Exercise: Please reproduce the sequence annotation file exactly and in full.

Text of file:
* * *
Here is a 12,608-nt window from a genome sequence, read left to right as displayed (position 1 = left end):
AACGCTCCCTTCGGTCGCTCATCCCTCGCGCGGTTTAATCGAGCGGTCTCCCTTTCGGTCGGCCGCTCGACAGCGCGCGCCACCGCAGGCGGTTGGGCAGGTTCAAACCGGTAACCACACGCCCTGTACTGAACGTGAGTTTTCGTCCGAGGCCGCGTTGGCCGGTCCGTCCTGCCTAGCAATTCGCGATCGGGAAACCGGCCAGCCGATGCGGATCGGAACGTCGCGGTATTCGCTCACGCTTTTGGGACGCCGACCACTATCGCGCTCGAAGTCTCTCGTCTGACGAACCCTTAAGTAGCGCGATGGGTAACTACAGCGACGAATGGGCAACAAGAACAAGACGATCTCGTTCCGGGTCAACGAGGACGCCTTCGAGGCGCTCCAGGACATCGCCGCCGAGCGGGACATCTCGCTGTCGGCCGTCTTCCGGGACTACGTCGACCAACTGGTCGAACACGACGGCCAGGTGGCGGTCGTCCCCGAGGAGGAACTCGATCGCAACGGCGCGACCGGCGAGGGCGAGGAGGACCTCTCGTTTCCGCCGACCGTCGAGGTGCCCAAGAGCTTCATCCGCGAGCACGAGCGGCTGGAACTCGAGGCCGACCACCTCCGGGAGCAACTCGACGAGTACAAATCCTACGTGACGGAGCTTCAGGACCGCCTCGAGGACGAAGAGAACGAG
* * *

Here is a 12,608-nt window from a genome sequence, read left to right as displayed (position 1 = left end):
AACGCTCCCTTCGGTCGCTCATCCCTCGCGCGGTTTAATCGAGCGGTCTCCCTTTCGGTCGGCCGCTCGACAGCGCGCGCCACCGCAGGCGGTTGGGCAGGTTCAAACCGGTAACCACACGCCCTGTACTGAACGTGAGTTTTCGTCCGAGGCCGCGTTGGCCGGTCCGTCCTGCCTAGCAATTCGCGATCGGGAAACCGGCCAGCCGATGCGGATCGGAACGTCGCGGTATTCGCTCACGCTTTTGGGACGCCGACCACTATCGCGCTCGAAGTCTCTCGTCTGACGAACCCTTAAGTAGCGCGATGGGTAACTACAGCGACGAATGGGCAACAAGAACAAGACGATCTCGTTCCGGGTCAACGAGGACGCCTTCGAGGCGCTCCAGGACATCGCCGCCGAGCGGGACATCTCGCTGTCGGCCGTCTTCCGGGACTACGTCGACCAACTGGTCGAACACGACGGCCAGGTGGCGGTCGTCCCCGAGGAGGAACTCGATCGCAACGGCGCGACCGGCGAGGGCGAGGAGGACCTCTCGTTTCCGCCGACCGTCGAGGTGCCCAAGAGCTTCATCCGCGAGCACGAGCGGCTGGAACTCGAGGCCGACCACCTCCGGGAGCAACTCGACGAGTACAAATCCTACGTGACGGAGCTTCAGGACCGCCTCGAGGACGAAGAGAACGAG